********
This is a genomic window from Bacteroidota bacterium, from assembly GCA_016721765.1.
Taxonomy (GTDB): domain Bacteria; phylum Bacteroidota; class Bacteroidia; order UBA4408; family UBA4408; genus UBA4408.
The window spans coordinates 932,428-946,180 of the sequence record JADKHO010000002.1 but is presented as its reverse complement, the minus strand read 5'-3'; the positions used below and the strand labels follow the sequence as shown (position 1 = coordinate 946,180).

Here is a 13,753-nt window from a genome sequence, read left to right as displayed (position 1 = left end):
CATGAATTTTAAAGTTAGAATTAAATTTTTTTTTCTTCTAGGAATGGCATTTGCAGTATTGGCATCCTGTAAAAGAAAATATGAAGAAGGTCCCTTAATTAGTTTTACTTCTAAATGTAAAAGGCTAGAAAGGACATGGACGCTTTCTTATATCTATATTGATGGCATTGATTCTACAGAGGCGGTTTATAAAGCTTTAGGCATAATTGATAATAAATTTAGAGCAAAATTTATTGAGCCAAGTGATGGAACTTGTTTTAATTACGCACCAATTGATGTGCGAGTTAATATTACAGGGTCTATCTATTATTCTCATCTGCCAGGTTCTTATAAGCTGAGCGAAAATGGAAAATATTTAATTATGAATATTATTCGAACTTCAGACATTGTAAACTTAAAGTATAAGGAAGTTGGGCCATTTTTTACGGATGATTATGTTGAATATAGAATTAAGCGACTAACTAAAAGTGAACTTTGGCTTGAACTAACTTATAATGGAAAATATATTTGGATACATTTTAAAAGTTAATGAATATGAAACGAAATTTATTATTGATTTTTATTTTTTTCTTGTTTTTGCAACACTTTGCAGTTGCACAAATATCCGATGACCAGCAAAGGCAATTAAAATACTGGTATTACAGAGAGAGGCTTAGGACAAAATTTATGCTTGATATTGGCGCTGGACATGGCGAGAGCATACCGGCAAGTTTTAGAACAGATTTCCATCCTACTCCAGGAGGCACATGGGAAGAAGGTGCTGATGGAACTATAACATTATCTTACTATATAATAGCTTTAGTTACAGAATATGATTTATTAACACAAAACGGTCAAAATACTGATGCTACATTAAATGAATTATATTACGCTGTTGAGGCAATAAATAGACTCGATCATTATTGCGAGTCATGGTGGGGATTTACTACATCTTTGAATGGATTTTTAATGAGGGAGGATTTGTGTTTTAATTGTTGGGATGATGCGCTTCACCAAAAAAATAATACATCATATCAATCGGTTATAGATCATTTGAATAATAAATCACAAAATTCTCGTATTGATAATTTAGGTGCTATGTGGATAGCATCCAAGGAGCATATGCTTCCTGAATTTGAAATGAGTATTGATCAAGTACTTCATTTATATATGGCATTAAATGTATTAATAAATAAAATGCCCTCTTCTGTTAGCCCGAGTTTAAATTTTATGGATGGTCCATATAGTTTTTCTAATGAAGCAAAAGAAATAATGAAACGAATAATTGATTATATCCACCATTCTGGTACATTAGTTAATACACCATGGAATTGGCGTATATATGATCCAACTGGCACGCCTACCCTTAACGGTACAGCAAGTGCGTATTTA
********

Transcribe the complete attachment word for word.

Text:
This is a genomic window from Bacteroidota bacterium, from assembly GCA_016721765.1.
Taxonomy (GTDB): domain Bacteria; phylum Bacteroidota; class Bacteroidia; order UBA4408; family UBA4408; genus UBA4408.
The window spans coordinates 932,428-946,180 of the sequence record JADKHO010000002.1 but is presented as its reverse complement, the minus strand read 5'-3'; the positions used below and the strand labels follow the sequence as shown (position 1 = coordinate 946,180).

Here is a 13,753-nt window from a genome sequence, read left to right as displayed (position 1 = left end):
CATGAATTTTAAAGTTAGAATTAAATTTTTTTTTCTTCTAGGAATGGCATTTGCAGTATTGGCATCCTGTAAAAGAAAATATGAAGAAGGTCCCTTAATTAGTTTTACTTCTAAATGTAAAAGGCTAGAAAGGACATGGACGCTTTCTTATATCTATATTGATGGCATTGATTCTACAGAGGCGGTTTATAAAGCTTTAGGCATAATTGATAATAAATTTAGAGCAAAATTTATTGAGCCAAGTGATGGAACTTGTTTTAATTACGCACCAATTGATGTGCGAGTTAATATTACAGGGTCTATCTATTATTCTCATCTGCCAGGTTCTTATAAGCTGAGCGAAAATGGAAAATATTTAATTATGAATATTATTCGAACTTCAGACATTGTAAACTTAAAGTATAAGGAAGTTGGGCCATTTTTTACGGATGATTATGTTGAATATAGAATTAAGCGACTAACTAAAAGTGAACTTTGGCTTGAACTAACTTATAATGGAAAATATATTTGGATACATTTTAAAAGTTAATGAATATGAAACGAAATTTATTATTGATTTTTATTTTTTTCTTGTTTTTGCAACACTTTGCAGTTGCACAAATATCCGATGACCAGCAAAGGCAATTAAAATACTGGTATTACAGAGAGAGGCTTAGGACAAAATTTATGCTTGATATTGGCGCTGGACATGGCGAGAGCATACCGGCAAGTTTTAGAACAGATTTCCATCCTACTCCAGGAGGCACATGGGAAGAAGGTGCTGATGGAACTATAACATTATCTTACTATATAATAGCTTTAGTTACAGAATATGATTTATTAACACAAAACGGTCAAAATACTGATGCTACATTAAATGAATTATATTACGCTGTTGAGGCAATAAATAGACTCGATCATTATTGCGAGTCATGGTGGGGATTTACTACATCTTTGAATGGATTTTTAATGAGGGAGGATTTGTGTTTTAATTGTTGGGATGATGCGCTTCACCAAAAAAATAATACATCATATCAATCGGTTATAGATCATTTGAATAATAAATCACAAAATTCTCGTATTGATAATTTAGGTGCTATGTGGATAGCATCCAAGGAGCATATGCTTCCTGAATTTGAAATGAGTATTGATCAAGTACTTCATTTATATATGGCATTAAATGTATTAATAAATAAAATGCCCTCTTCTGTTAGCCCGAGTTTAAATTTTATGGATGGTCCATATAGTTTTTCTAATGAAGCAAAAGAAATAATGAAACGAATAATTGATTATATCCACCATTCTGGTACATTAGTTAATACACCATGGAATTGGCGTATATATGATCCAACTGGCACGCCTACCCTTAACGGTACAGCAAGTGCGTATTTA